Detecting Low Abundance Proteins in Precious Pediatric Cancer Samples with Wes

"Some of the proteins we wanted to detect are low in abundance and it’s really hard to get a good amount of protein for traditional Western blot. The low protein concentrations required by Wes makes it easier to save precious samples ensuring protein detection."

- Debbie Hicks, Ph.D., Faculty Fellow, Wolfson Childhood Cancer Research Centre, Northern Institute for Cancer Research, Newcastle University

Debbie Hicks, Ph.D.

Advancing the treatment of childhood cancers

Work of the Paediatric Brain Tumour group (PBTG) at the Wolfson Childhood Cancer Research Centre focuses on developing highly effective treatments for childhood cancers, reducing both toxicity and side effects of treatments. Debbie Hicks, Faculty Fellow, studies the molecular basis of pediatric brain tumor development and the application of molecular diagnostics for improved individualized treatment regimes. Together with graduate students Azira Ramli and Gemma Llargues-Sistac, they aim to develop novel therapies for the treatment of pediatric tumors.

High-quality protein detection from precious samples

The PBTG used traditional Western blots to analyze their proteins of interest but struggled with protein detection in their limited samples. They implemented Wes™ to detect their proteins of interest from nuclear, cytoplasmic or total protein extractions faster and more efficiently than they could with traditional Western blotting. The low protein concentrations required by Wes made it easier detect proteins of interest in their precious samples. They plan to expand the use of Wes to validate the expression levels of key proteins in their pediatric brain tumor cell line models.

One of the proteins under investigation is very small, 16 kDa, and hardly detectable by conventional Western blotting. Wes offers a higher resolution that enables the detection of this protein using as little as 0.8 μg/mL of cell lysate.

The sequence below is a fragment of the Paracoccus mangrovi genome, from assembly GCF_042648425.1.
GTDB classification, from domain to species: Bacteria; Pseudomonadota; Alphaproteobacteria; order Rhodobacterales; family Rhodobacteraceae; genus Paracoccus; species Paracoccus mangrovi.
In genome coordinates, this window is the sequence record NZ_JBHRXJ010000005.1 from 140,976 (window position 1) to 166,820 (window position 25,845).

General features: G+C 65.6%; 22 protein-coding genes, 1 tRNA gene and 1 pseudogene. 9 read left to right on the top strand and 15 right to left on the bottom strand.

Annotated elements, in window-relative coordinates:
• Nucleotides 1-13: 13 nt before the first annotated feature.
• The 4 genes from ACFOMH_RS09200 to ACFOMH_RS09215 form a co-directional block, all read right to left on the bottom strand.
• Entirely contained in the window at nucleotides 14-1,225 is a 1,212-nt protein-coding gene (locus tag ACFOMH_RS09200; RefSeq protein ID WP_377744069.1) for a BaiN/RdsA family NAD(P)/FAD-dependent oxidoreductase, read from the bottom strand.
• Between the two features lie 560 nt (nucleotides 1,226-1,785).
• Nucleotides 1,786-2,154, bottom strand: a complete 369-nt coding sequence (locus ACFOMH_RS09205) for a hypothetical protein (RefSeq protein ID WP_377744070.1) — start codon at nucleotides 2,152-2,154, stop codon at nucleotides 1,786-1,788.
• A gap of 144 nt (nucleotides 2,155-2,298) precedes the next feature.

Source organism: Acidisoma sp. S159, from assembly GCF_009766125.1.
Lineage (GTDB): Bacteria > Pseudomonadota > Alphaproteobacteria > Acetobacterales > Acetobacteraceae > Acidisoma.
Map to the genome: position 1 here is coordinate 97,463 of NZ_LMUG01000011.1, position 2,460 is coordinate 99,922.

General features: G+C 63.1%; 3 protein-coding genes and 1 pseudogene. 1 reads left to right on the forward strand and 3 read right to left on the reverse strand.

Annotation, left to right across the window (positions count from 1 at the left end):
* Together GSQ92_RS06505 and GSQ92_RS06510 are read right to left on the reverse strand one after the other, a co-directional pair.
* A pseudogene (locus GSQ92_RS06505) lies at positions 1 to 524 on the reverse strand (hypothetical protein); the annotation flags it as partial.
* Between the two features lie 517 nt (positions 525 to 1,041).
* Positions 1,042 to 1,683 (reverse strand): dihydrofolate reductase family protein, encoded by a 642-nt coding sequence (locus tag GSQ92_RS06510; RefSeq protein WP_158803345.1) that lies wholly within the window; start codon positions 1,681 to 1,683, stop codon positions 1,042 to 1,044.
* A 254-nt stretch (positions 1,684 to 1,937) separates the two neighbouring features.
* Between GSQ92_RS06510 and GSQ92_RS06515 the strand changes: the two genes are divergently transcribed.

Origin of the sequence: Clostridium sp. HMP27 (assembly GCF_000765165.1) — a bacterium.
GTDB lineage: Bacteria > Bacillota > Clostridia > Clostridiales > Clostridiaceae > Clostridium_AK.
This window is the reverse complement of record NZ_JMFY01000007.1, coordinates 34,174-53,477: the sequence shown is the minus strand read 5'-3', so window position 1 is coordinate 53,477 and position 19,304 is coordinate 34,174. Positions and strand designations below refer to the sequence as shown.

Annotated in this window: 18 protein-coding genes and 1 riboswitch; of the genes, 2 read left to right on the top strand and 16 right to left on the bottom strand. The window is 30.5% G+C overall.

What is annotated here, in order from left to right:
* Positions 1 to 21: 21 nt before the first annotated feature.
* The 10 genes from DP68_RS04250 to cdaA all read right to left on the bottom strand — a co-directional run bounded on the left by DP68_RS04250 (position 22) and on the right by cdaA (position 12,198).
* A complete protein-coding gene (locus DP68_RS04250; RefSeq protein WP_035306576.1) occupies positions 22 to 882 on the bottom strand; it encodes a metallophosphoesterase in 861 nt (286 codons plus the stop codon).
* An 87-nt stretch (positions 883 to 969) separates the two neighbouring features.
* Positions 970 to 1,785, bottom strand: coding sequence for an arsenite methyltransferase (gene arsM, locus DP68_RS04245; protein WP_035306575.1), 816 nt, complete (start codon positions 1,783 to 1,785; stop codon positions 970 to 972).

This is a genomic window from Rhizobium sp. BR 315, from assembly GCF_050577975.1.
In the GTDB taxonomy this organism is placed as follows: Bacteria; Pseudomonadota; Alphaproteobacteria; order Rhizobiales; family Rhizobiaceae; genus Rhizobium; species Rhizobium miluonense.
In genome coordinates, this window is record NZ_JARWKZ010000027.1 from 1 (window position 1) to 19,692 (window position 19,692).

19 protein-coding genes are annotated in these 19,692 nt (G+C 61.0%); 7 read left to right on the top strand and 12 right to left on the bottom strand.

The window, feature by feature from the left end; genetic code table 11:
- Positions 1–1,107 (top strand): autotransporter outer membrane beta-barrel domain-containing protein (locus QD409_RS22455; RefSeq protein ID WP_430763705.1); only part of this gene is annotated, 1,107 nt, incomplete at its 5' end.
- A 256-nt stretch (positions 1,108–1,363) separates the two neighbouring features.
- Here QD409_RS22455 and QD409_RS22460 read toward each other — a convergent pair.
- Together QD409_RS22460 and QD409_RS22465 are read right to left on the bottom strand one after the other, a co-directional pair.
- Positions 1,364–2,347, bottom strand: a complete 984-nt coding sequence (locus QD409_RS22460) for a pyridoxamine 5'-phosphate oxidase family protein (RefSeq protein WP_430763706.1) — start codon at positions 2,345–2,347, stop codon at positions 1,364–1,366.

Saving sample, time and money

When working with traditional Western blots, it took the team three days to generate results, and sometimes the experiment needed to be repeated as they were unable to detect any protein on the membrane. With Wes, they can run up to 25 samples at the same time, using very low concentrations of lysate. Moreover, with multiplexing, they can measure multiple proteins at the same time, saving time and enabling them to get the most out of their samples. The team gets quantitative results in just three hours, without all the hands-on steps associated with traditional Westerns. The in-built quantification system enables them to accurately detect, quantify and analyze results without the need for additional software. In addition to the sample and time savings, the researchers noticed they were saving money on antibody costs due to a reduction in the amount of antibody required to detect their proteins of interest compared to the amounts needed in traditional Westerns.

Wes is keeping busy at Wolfson Childhood Cancer Research Centre. Based on the impressive results from the PBTG, the technology is being implemented by many different research groups at the Centre.

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